The laity in Masaka diocese wants the Catholic Church to consider relaxing some of the restrictions on cohabiting couples. This came up during the commencement of the collection of public views on possible amendments in the administration of the life and mission of the Church.
Late last year, Pope Francis declared the largest consultations in the history of the Catholic church and instructed all dioceses to invite faithful to share their views on various aspects of their respective local churches and the reforms they would wish to see.
The consultation according to official communication from Rome was informed by a desire to build holistic participation of all faithful in the activities of the church, strengthening the cohesion of the church institution, as well as addressing prejudices existing between them and other faiths.
In Masaka diocese, the synod of consultations has begun with capturing views of Parish Priests, members of the Diocesan Pastoral Council Executive, heads of the parish laity commissions, and other religious groups.
Pankalasio Barigye, the Chairperson of the guild of married men in Masaka Diocese, says that it’s high time the Church considered extending an olive branch to some couples cohabiting couples as opposed to completely locking them out as unholy.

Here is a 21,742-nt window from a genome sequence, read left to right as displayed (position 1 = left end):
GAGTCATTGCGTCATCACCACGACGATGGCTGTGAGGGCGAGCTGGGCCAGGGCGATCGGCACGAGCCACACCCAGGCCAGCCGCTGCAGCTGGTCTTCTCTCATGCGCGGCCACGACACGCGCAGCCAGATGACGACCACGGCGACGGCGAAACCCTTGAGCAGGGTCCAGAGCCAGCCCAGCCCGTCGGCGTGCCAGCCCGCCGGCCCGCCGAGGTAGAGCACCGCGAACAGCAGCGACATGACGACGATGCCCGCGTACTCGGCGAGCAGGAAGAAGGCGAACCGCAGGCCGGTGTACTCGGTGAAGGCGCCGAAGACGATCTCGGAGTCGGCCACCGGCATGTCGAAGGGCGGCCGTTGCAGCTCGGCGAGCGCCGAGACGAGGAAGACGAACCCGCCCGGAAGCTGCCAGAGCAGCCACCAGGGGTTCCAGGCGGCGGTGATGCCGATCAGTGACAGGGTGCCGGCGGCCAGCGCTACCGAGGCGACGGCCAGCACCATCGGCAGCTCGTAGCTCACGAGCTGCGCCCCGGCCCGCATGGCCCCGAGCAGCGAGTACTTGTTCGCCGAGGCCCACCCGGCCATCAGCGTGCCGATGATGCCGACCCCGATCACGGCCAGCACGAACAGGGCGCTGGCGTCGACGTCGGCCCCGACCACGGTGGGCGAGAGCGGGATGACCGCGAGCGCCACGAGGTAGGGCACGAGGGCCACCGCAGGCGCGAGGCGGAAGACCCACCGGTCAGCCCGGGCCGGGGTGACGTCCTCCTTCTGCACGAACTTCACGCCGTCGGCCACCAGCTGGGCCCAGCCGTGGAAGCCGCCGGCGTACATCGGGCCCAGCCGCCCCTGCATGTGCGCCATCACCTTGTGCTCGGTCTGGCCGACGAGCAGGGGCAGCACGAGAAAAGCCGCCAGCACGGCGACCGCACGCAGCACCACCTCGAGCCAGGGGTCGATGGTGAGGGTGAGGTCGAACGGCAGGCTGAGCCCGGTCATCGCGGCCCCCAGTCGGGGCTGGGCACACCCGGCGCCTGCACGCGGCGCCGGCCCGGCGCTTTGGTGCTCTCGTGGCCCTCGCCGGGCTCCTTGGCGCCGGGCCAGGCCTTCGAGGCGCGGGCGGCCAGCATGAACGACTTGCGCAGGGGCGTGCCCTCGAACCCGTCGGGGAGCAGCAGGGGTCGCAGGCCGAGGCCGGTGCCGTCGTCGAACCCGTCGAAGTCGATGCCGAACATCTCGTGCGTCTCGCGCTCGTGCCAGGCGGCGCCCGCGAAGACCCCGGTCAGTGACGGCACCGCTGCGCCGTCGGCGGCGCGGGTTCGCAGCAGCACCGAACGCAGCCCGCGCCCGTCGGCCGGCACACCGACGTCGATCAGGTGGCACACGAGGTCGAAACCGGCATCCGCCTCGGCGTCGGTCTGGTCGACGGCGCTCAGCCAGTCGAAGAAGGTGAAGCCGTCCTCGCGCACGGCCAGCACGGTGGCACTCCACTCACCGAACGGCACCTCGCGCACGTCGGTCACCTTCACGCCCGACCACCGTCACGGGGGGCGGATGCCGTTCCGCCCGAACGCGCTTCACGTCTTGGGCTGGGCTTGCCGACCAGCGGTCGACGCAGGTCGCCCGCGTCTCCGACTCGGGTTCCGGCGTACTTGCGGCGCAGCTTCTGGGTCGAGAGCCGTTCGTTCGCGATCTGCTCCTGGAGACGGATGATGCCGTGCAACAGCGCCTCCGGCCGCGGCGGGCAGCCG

He says that there is need to relax on some of the tough conditions that limit people’s association with the Church such as the sacraments denied to couples that are not officially wedded in Church despite the circumstances.
He uses the examples of unwedded couples who passionately contribute to all church activities but are denied the dignity of celebrating mass at their burial and instead grant it to officially wedded Catholics regardless of their level of participation and association with the church.
Barigye prefers that such cohabiting couples are embraced with special treatment especially when they are in need of the Church. Besides burial, children born outside wedlock are barred from joining the vocation of priesthood in the church.
Francis Ssekyewa, the Church of the Catholic Youth guild in Lwagulwe parish in Kyotera district prefers that the Church puts emphasis on building all-inclusive youth employment centers as an appropriate approach to lure many people to the faith after being empowered socially and financially.
Reverend Fr. James Ssendege, the Masaka Diocesan Pastoral Coordinator who is leading the local consultation process indicates that the Church will capture all the views.
He, however, cautions the faithful to remain mindful of the doctrinal values that bind the faith. He says that although the Church has opened up for possible reforms within its affairs, some of the suggestions that compromise its values cannot be considered.
The Masaka Diocesan Bishop Serverus Jjumba has sent out a nine-member committee to oversee deliberations that will be conducted at sub-parish and parish levels across the diocese.
The views collected from each diocese will be compiled in a report that will be submitted to the Uganda Episcopal Conference, which will forward a summarized national report to the Symposium of Episcopal Conferences of Africa and Madagascar (SECAM) and eventually sent to the Vatican for possible considerations.
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